At Aibileen’s home, Skeeter interviews her in a small parlor room while Aibileen serves tea. Skeeter has never sat at the same table as black person who wasn’t being paid to do so. Aibileen has never had a white person in her house as a guest before. Aibileen is nervous answering Skeeter’s questions, unwilling to divulge more than a few sentences about her past or her opinions about being a maid. But Aibileen does manage to tell Skeeter that her grandmother was a house slave and that her mother was a maid. She says she always knew she’d be a maid too.
This meeting represents a first conscious attempt at crossing the “color line” between the women. So far, Skeeter and Aibileen have mostly remained in their segregated racial spheres, only interacting with people of the other race in the context of the maid-housewife relationship. Now, the women must find ways to interact with each other on a more equal footing without replicating the power imbalances of their usual roles.
During the interview, Skeeter asks Aibileen what she doesn’t like about her job. Beginning to sweat heavily, Aibileen is terrified to speak out against her white employer because of the risks involved. She tells Skeeter she’s too uncomfortable to continue the interview. Skeeter, meanwhile, realizes she must find another way of interviewing Aibileen so that she stops feeling like she’s just a maid who has to withhold her true thoughts and feelings.
A few days later, Skeeter gets a call from Aibileen. Aibileen says that she wants to write down her experiences as a maid and then read them to Skeeter at the next interview. Aibileen hopes that writing the stories in her own words will make it easier for her to talk about her past. Assuming that Aibileen is a bad writer because she’s a black woman, Skeeter discourages her, saying that writing isn’t easy. Aibileen responds that writing these stories mustn’t be that different than writing her prayers every night. When Skeeter asks why she writes her prayers instead of saying them, Aibileen responds that she can get her point across better in writing. Skeeter agrees to Aibileen’s plan, thinking she’ll have to rewrite Aibileen’s whole story because Aibileen’s writing won’t be good enough to send to Elaine Stein.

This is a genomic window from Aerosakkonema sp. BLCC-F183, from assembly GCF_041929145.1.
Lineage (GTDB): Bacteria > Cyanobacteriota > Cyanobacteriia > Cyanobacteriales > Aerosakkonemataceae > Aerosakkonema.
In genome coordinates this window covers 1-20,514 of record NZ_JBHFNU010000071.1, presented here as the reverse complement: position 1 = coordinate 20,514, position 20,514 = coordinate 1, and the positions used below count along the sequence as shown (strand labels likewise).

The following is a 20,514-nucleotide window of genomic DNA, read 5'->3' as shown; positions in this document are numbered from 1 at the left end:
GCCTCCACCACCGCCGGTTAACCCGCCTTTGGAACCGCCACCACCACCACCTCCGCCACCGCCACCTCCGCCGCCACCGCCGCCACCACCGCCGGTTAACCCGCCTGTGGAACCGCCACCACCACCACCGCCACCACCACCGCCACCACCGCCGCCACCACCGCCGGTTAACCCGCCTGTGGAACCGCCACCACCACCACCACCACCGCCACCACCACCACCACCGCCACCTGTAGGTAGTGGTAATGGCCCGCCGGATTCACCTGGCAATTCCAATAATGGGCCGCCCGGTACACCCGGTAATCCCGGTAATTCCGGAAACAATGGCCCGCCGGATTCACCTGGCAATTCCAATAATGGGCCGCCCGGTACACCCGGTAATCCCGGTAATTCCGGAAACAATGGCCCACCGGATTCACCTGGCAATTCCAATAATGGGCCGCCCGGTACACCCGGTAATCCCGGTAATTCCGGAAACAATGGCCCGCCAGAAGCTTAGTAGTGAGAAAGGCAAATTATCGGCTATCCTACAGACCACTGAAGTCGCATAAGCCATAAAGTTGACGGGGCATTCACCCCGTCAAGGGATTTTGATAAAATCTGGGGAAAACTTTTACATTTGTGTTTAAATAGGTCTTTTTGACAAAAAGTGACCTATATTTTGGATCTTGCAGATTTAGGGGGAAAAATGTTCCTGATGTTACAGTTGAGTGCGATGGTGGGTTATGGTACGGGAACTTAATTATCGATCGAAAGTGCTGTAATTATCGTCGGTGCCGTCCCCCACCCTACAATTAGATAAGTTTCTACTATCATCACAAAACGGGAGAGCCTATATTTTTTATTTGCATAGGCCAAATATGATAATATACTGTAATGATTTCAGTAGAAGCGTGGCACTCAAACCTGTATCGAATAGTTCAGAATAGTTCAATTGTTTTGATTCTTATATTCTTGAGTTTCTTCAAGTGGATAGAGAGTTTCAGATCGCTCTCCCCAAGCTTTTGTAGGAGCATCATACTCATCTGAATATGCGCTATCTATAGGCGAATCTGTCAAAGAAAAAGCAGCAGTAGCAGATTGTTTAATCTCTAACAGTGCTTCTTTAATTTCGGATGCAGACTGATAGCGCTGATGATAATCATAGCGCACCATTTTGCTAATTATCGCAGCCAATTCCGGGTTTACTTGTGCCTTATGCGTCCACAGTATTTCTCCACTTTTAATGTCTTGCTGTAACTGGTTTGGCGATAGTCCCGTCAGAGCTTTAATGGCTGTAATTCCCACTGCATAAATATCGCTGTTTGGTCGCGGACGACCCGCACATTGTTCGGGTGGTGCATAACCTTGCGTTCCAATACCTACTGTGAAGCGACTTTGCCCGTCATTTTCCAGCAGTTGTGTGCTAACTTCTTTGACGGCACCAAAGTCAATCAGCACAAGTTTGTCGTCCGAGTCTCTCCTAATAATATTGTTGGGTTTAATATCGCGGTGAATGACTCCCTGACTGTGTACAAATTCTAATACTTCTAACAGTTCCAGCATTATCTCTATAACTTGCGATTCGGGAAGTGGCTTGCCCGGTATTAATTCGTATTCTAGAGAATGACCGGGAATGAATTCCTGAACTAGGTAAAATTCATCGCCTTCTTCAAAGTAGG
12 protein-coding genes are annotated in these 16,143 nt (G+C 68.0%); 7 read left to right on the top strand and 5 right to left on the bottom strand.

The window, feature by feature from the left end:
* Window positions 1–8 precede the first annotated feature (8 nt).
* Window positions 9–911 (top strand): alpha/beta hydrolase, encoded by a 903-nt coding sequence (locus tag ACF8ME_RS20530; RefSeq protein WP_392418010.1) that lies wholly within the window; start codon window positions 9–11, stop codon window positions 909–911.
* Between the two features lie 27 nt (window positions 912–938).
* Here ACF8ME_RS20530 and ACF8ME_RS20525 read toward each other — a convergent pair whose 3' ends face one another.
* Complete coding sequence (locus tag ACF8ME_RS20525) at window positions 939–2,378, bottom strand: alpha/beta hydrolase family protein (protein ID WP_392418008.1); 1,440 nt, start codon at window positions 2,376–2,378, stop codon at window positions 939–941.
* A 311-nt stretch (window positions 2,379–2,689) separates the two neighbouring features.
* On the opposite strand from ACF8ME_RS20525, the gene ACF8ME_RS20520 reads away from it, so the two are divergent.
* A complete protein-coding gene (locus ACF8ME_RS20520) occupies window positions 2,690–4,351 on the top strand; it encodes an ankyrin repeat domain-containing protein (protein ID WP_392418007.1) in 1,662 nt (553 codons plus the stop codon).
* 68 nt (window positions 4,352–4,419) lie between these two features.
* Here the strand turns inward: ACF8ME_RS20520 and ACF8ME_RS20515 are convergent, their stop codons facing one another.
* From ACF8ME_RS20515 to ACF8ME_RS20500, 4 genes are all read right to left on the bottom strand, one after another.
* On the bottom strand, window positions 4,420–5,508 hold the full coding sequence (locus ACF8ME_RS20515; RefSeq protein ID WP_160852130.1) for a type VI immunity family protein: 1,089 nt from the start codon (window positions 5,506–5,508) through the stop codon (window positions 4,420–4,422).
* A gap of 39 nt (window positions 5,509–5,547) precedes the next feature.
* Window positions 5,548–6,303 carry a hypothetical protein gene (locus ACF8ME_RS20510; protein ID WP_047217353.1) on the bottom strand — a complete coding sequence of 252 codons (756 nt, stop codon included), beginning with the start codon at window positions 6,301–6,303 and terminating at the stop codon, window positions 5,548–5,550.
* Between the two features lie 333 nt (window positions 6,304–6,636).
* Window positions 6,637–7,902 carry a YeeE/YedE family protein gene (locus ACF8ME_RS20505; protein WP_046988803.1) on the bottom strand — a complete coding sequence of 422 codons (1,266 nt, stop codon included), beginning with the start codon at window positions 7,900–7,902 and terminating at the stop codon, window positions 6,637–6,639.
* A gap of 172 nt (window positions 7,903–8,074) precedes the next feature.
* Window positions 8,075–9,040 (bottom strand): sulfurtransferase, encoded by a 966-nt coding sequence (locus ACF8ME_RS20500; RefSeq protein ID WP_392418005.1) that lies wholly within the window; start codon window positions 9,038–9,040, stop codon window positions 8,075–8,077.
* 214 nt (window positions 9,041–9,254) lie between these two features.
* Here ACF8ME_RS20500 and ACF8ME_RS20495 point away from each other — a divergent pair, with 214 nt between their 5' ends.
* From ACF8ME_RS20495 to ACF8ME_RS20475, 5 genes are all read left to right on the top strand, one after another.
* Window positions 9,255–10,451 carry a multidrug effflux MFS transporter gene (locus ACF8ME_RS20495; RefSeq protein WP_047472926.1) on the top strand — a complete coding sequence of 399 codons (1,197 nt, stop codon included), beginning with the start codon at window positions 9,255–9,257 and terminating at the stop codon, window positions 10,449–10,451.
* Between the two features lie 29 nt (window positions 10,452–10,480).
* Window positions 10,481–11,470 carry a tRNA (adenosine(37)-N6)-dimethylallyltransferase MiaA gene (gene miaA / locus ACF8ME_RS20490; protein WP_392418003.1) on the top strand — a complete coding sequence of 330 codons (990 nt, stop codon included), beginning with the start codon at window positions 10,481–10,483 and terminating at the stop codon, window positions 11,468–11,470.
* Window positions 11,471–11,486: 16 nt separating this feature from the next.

By writing down her stories in her own words, Aibileen takes control over her personal narrative. At the previous meeting, Skeeter had the power to direct the conversation by asking questions, giving their interaction an unequal basis: Skeeter interrogates, Aibileen answers. Now Aibileen directs the conversation, introducing more equality into the relationship and business interaction. Skeeter’s assumptions about Aibileen’s writing also show that she too harbors many prejudices against black people—her good intentions don’t make her suddenly non-racist. For this relationship to work, Skeeter must abandon her stereotypes.
Skeeter returns to Aibileen’s for the second interview. To make Aibileen more comfortable, Skeeter asks to sit in the kitchen instead of the parlor. Skeeter also brings two glass cokes so that Aibileen doesn’t feel like she has to serve her. Sitting with Skeeter in the kitchen, Aibileen takes a sip of the coke, seeming more relaxed than last time.
Skeeter’s attempts to make Aibileen feel more comfortable show that she’s trying to inhabit Aibileen’s perspective. By being more empathetic, Skeeter starts to find ways to make Aibileen feel less like a maid and more like an equal partner in the writing project.
Aibileen takes out a notebook and starts reading the story she wrote about raising her first white kid who one day badly cut his hand. Not allowed to go to a white hospital, she took him to the black hospital where a white policeman stopped her before she could get in. Enthralled by the story, Skeeter is eager to know what happens next but Aibileen says that’s all she had time to write so far. Skeeter realizes that Aibileen’s method of writing down her stories might work.
Aibileen’s story shatters Skeeter’s preconceptions about Aibileen’s writing. Skeeter’s attempts to equalize their interactions might have contributed to the ease with which Aibileen tells her story, but it’s truly Aibileen who finds a way to express her personal narrative, thereby breaking free from her social role as the maid.